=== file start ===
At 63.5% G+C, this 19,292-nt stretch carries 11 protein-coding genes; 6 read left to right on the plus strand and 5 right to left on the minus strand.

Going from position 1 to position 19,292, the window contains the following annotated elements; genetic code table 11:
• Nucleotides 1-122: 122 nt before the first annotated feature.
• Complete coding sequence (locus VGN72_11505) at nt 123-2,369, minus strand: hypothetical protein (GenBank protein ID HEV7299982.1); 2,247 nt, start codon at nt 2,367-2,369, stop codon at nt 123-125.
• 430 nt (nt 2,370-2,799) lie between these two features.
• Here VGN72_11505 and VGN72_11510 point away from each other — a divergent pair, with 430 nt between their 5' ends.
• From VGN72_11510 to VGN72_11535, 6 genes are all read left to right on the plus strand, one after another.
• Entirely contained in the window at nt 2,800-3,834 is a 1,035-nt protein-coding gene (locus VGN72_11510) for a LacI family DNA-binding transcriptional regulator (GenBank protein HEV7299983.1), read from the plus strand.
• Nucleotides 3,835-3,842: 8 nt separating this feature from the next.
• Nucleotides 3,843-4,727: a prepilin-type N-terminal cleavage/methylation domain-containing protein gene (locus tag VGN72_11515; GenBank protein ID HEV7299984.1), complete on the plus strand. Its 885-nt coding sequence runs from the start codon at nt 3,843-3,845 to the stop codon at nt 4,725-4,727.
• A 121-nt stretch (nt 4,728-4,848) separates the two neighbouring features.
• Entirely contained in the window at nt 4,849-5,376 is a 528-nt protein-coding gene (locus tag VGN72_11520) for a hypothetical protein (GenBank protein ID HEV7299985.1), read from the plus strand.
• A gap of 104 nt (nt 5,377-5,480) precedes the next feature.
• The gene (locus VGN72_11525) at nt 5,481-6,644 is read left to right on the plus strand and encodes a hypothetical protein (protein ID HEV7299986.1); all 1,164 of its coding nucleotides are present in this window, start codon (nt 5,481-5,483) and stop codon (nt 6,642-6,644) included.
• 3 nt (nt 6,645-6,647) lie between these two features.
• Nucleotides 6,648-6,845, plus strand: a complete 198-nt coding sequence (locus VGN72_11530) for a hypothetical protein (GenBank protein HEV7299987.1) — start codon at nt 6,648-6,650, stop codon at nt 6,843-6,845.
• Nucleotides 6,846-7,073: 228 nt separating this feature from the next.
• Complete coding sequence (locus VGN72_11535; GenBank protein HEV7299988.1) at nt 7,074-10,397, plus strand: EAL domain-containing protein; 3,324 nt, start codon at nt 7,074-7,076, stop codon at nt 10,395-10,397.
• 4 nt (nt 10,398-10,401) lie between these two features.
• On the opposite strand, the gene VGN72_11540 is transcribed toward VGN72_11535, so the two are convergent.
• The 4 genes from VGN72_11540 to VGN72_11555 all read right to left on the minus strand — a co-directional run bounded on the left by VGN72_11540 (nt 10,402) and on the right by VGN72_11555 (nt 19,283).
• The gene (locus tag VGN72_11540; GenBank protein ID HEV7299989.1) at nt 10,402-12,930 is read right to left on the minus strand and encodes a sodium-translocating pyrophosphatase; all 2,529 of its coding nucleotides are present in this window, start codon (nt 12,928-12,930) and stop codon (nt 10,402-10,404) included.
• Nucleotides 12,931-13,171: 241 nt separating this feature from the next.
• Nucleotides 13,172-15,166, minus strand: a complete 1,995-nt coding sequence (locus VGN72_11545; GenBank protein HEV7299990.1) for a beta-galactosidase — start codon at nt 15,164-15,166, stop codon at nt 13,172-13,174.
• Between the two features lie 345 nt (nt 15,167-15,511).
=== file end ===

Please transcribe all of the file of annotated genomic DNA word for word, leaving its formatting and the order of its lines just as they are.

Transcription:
At 63.5% G+C, this 19,292-nt stretch carries 11 protein-coding genes; 6 read left to right on the plus strand and 5 right to left on the minus strand.

Going from position 1 to position 19,292, the window contains the following annotated elements; genetic code table 11:
• Nucleotides 1-122: 122 nt before the first annotated feature.
• Complete coding sequence (locus VGN72_11505) at nt 123-2,369, minus strand: hypothetical protein (GenBank protein ID HEV7299982.1); 2,247 nt, start codon at nt 2,367-2,369, stop codon at nt 123-125.
• 430 nt (nt 2,370-2,799) lie between these two features.
• Here VGN72_11505 and VGN72_11510 point away from each other — a divergent pair, with 430 nt between their 5' ends.
• From VGN72_11510 to VGN72_11535, 6 genes are all read left to right on the plus strand, one after another.
• Entirely contained in the window at nt 2,800-3,834 is a 1,035-nt protein-coding gene (locus VGN72_11510) for a LacI family DNA-binding transcriptional regulator (GenBank protein HEV7299983.1), read from the plus strand.
• Nucleotides 3,835-3,842: 8 nt separating this feature from the next.
• Nucleotides 3,843-4,727: a prepilin-type N-terminal cleavage/methylation domain-containing protein gene (locus tag VGN72_11515; GenBank protein ID HEV7299984.1), complete on the plus strand. Its 885-nt coding sequence runs from the start codon at nt 3,843-3,845 to the stop codon at nt 4,725-4,727.
• A 121-nt stretch (nt 4,728-4,848) separates the two neighbouring features.
• Entirely contained in the window at nt 4,849-5,376 is a 528-nt protein-coding gene (locus tag VGN72_11520) for a hypothetical protein (GenBank protein ID HEV7299985.1), read from the plus strand.
• A gap of 104 nt (nt 5,377-5,480) precedes the next feature.
• The gene (locus VGN72_11525) at nt 5,481-6,644 is read left to right on the plus strand and encodes a hypothetical protein (protein ID HEV7299986.1); all 1,164 of its coding nucleotides are present in this window, start codon (nt 5,481-5,483) and stop codon (nt 6,642-6,644) included.
• 3 nt (nt 6,645-6,647) lie between these two features.
• Nucleotides 6,648-6,845, plus strand: a complete 198-nt coding sequence (locus VGN72_11530) for a hypothetical protein (GenBank protein HEV7299987.1) — start codon at nt 6,648-6,650, stop codon at nt 6,843-6,845.
• Nucleotides 6,846-7,073: 228 nt separating this feature from the next.
• Complete coding sequence (locus VGN72_11535; GenBank protein HEV7299988.1) at nt 7,074-10,397, plus strand: EAL domain-containing protein; 3,324 nt, start codon at nt 7,074-7,076, stop codon at nt 10,395-10,397.
• 4 nt (nt 10,398-10,401) lie between these two features.
• On the opposite strand, the gene VGN72_11540 is transcribed toward VGN72_11535, so the two are convergent.
• The 4 genes from VGN72_11540 to VGN72_11555 all read right to left on the minus strand — a co-directional run bounded on the left by VGN72_11540 (nt 10,402) and on the right by VGN72_11555 (nt 19,283).
• The gene (locus tag VGN72_11540; GenBank protein ID HEV7299989.1) at nt 10,402-12,930 is read right to left on the minus strand and encodes a sodium-translocating pyrophosphatase; all 2,529 of its coding nucleotides are present in this window, start codon (nt 12,928-12,930) and stop codon (nt 10,402-10,404) included.
• Nucleotides 12,931-13,171: 241 nt separating this feature from the next.
• Nucleotides 13,172-15,166, minus strand: a complete 1,995-nt coding sequence (locus VGN72_11545; GenBank protein HEV7299990.1) for a beta-galactosidase — start codon at nt 15,164-15,166, stop codon at nt 13,172-13,174.
• Between the two features lie 345 nt (nt 15,167-15,511).